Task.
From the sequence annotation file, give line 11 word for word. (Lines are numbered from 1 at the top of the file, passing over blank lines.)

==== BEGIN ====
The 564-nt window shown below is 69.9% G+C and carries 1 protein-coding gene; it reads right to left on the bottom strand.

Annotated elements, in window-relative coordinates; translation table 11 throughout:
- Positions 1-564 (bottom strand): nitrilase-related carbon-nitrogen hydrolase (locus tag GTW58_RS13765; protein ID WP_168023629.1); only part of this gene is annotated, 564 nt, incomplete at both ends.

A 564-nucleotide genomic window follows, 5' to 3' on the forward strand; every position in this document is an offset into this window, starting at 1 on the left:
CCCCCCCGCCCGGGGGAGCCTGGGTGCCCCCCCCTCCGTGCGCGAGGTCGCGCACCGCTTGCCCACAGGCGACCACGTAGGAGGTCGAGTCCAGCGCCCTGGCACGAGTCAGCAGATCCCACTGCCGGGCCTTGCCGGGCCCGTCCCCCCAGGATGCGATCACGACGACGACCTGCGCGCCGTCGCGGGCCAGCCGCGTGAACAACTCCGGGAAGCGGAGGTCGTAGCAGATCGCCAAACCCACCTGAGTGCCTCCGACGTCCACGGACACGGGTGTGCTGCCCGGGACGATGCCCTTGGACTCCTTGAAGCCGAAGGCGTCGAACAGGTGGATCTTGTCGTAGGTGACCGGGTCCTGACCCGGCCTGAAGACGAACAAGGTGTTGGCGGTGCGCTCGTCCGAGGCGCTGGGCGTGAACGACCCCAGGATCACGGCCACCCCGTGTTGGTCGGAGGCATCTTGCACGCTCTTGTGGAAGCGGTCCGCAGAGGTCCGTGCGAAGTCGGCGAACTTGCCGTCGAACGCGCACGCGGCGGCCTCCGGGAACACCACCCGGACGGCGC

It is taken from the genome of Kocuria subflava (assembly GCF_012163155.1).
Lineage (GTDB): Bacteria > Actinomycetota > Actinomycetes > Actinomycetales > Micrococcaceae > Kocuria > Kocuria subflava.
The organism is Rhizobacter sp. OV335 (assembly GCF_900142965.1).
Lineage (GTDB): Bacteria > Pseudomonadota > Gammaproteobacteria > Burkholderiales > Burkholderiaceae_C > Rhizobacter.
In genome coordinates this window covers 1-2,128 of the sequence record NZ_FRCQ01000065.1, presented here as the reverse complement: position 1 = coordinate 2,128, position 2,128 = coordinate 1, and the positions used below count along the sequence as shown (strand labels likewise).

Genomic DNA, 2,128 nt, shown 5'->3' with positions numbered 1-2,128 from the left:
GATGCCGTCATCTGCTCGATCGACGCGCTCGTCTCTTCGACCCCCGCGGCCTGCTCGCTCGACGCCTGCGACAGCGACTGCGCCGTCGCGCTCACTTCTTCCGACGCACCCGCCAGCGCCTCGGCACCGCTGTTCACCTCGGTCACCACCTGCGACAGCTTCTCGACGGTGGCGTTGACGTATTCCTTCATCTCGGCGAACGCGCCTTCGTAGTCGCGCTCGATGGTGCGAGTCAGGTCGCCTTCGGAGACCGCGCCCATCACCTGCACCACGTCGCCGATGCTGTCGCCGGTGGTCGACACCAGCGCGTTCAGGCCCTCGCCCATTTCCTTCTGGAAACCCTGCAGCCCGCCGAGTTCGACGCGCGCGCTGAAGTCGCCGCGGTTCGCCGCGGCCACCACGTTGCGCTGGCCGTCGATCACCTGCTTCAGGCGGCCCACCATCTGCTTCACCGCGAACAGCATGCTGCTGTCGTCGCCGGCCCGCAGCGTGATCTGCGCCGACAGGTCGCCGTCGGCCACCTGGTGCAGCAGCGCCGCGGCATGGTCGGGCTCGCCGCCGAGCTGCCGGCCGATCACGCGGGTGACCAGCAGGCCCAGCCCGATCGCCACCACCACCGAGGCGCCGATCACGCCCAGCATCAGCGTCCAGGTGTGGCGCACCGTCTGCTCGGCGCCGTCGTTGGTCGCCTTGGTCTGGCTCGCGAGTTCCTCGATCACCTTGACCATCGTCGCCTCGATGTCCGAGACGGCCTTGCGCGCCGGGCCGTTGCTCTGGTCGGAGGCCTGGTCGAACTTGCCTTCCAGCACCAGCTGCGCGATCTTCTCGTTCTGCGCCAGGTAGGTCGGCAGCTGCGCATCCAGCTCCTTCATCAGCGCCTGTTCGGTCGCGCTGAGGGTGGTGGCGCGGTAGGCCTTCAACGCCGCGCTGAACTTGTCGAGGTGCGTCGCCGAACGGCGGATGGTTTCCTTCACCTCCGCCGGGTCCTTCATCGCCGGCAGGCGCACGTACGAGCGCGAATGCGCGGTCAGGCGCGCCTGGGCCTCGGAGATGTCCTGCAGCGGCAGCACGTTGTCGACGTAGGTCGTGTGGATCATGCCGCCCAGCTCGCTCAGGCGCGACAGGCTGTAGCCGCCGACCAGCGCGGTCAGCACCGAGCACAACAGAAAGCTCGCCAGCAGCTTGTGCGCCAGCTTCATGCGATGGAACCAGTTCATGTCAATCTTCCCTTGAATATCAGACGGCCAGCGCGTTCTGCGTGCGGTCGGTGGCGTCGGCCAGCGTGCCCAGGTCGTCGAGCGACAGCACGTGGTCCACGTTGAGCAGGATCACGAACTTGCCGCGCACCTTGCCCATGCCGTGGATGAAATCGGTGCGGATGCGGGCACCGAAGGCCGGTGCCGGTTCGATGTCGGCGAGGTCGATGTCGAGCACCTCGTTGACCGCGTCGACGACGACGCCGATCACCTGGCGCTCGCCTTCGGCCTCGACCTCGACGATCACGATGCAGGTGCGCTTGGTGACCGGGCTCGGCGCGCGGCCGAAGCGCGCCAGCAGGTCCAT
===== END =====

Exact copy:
Genomic DNA, 2,128 nt, shown 5'->3' with positions numbered 1-2,128 from the left: